With small business credit getting tighter by the day, more and more innocent business owners are falling victim to crooks and thieves that are determined to separate honest business owners from their money.
In the last several weeks my business partner and I have encountered several of them. We have heard of many more. In each case I am personally aware of the business owner was seasoned and not the gullible type.
One scam which nearly got pulled on the president of a $30 million dollar a year business involved a fake equipment leasing company. The business needed to lease about $250,000 in equipment as soon as possible to service a new account. Though this business has been profitable for many years, their normal bank and other lending sources weren’t making new loans, so the president using a search engine contacted what turned out to be a fake leasing company in
The businessman sent the fake leasing company all kind of financial and personal guarantor information. A day later the leasing guy called the business and said the leases had been approved and all he needed to do was to send by overnight mail a check for $16,000 as a security deposit. The president was prepared to send the check when my partner heard about the story.
My partner called the business owner and asked him to wait a couple of days while she checked out this supposed “leasing company.”
A little sleuthing uncovered that the address of the leasing company was a vacant lot. The phone number was a cell phone number. She inquired with several of the equipment leasing associations to determine if this company was a member of any of them and couldn’t find any membership. The leasing company wasn’t listed in the local white or yellow pages and the Web site of the leasing company was a one-page front with several other pages “under construction.” The address where the company president was to send the check was a private postal company address.
My partner, who can be pretty forceful at times, called the phone number of the fake leasing company. When she tried to get additional information from the gentleman who answered, he refused to provide any and hung up. Her suggestion was for the business owner to refrain from sending the check unless he could verify the company he was supposed to do business with was legitimate. That ended that story.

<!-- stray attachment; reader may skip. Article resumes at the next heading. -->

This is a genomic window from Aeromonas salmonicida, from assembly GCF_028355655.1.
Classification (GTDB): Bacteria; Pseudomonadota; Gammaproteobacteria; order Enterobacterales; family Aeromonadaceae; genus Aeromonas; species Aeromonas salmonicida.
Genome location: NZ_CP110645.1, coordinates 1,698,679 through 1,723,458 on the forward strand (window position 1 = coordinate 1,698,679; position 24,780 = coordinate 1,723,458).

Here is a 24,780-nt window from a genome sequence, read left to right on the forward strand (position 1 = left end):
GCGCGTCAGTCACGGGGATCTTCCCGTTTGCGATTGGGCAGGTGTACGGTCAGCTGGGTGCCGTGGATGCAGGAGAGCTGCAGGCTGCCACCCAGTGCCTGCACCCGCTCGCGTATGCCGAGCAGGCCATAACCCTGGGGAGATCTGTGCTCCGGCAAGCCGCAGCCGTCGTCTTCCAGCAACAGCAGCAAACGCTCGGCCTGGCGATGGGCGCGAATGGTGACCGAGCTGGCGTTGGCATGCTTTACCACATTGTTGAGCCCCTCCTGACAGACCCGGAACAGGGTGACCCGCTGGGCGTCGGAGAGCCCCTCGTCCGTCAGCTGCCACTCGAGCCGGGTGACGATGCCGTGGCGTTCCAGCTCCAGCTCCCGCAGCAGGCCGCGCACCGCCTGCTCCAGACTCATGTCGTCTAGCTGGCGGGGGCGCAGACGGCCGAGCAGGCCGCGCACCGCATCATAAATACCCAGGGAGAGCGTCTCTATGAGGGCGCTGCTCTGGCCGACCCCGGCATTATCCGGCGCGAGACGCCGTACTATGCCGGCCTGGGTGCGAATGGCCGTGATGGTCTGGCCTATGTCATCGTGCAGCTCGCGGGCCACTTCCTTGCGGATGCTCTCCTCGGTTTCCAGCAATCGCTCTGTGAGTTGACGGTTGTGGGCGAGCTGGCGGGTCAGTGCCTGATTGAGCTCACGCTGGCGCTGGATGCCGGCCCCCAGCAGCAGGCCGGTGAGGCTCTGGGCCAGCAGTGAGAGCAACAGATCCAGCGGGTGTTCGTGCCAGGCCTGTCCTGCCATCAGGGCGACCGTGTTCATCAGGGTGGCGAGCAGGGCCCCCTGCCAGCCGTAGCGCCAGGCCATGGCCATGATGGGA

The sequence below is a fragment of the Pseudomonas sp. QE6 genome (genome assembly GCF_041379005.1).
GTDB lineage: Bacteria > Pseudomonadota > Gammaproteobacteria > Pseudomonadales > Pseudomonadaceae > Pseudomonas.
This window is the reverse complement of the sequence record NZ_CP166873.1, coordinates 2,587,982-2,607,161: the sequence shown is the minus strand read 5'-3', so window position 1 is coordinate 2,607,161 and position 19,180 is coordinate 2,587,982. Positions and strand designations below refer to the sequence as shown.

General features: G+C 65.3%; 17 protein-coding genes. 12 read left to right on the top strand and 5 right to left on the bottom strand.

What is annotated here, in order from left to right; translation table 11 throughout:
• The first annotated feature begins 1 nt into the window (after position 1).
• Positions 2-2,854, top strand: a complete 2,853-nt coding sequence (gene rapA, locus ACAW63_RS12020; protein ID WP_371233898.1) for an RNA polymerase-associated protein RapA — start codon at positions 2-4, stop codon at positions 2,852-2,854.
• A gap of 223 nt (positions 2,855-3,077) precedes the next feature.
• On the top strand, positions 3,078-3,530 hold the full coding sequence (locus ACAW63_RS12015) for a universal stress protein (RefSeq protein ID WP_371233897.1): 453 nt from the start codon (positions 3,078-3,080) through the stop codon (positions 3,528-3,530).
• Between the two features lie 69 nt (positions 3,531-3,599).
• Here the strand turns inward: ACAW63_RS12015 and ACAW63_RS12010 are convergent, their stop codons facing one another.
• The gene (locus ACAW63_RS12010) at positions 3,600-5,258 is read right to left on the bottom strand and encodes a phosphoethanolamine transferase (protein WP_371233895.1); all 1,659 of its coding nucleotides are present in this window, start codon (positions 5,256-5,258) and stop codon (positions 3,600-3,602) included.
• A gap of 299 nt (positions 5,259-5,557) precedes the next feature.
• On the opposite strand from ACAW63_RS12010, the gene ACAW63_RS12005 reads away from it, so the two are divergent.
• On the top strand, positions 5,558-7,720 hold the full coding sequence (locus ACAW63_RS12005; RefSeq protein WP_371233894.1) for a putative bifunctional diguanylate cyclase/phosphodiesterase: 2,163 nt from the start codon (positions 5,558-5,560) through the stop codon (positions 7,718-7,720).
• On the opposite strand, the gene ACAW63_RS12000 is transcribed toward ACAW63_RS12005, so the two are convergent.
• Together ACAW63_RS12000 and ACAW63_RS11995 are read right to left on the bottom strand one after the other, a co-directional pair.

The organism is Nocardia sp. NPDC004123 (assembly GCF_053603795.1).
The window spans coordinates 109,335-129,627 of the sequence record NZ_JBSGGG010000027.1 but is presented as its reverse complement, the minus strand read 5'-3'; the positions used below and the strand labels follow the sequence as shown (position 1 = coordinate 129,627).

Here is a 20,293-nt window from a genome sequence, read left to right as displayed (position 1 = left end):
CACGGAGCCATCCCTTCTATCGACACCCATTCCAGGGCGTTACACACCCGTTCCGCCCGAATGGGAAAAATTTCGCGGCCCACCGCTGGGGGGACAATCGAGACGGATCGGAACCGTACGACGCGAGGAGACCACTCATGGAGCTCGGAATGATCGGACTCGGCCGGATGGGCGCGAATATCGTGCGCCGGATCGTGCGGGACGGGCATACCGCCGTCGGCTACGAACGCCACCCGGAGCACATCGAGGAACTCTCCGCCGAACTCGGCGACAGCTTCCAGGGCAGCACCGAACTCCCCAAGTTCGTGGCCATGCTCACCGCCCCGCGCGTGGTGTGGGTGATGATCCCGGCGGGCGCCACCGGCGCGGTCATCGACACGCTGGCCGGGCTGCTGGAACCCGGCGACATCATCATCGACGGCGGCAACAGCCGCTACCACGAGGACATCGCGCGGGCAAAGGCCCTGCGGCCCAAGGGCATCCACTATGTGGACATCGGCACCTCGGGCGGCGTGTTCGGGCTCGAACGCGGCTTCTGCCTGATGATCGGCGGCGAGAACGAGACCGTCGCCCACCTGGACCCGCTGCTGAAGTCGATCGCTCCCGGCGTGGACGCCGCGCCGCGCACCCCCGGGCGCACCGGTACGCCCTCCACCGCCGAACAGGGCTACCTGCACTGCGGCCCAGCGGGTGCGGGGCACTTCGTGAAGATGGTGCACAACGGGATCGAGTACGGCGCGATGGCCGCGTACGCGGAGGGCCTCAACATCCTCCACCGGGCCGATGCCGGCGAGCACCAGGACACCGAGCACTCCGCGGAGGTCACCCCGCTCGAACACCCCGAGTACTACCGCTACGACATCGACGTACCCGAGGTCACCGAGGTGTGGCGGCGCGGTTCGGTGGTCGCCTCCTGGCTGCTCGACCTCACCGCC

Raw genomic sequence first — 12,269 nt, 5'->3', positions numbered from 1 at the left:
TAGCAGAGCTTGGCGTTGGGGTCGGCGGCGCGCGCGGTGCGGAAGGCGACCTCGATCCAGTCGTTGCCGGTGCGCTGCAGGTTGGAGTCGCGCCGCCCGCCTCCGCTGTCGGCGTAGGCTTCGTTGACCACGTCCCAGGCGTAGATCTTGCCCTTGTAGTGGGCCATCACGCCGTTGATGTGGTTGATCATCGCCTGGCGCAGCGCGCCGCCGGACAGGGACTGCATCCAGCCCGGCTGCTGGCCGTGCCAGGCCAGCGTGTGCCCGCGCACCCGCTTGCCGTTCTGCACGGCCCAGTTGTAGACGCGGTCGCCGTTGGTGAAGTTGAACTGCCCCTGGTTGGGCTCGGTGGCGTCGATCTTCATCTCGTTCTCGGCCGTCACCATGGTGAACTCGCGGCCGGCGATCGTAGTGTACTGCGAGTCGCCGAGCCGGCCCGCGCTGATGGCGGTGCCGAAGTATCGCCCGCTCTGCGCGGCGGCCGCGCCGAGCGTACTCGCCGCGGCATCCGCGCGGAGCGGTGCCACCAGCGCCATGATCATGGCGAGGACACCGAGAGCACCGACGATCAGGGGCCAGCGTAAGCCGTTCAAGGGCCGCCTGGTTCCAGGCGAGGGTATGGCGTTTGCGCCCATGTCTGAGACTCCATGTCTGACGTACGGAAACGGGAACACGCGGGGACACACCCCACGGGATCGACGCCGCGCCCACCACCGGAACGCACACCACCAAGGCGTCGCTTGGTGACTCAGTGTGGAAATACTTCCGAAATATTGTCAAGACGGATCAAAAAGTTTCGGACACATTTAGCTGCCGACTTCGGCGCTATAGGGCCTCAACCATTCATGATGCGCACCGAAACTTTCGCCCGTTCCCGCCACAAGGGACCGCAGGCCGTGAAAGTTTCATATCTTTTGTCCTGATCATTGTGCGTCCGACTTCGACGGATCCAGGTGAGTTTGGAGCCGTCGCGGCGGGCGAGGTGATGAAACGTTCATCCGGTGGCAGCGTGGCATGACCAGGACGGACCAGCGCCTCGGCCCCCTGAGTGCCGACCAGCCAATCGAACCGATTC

A few days ago a business owner with a solid business called us and said they had received a fax indicating they had been “pre-approved” for a $100,000 business line of credit. All the business owner had to do was call the toll-free number to set up the loan account. My partner went through the same sleuthing she had done with the fake leasing company. Although we can’t prove it, we believe the fax sender is trying to get social security numbers and identity information so they can steal identities.
Our country’s terrible economic situation is bringing out the best in many people. Caring people all over the U.S. are helping shelter their neighbors who have lost homes. Businesses are doing everything they can to keep from laying off more workers.
But it is also times like this that bring out desperate people who will do desperate things to survive. Then there are the habitual frauds of the world who are taking advantage of these times to steal from business owners who have never had to look to such extreme measures as thinking that a blast fax may be from a legitimate lender.
Don’t be the next fraud victim story. Be careful who you do business with and especially be wary of business arrangements where you have to send money as part of a nebulous application fee. Remember, if it sounds too good to be true, it probably is.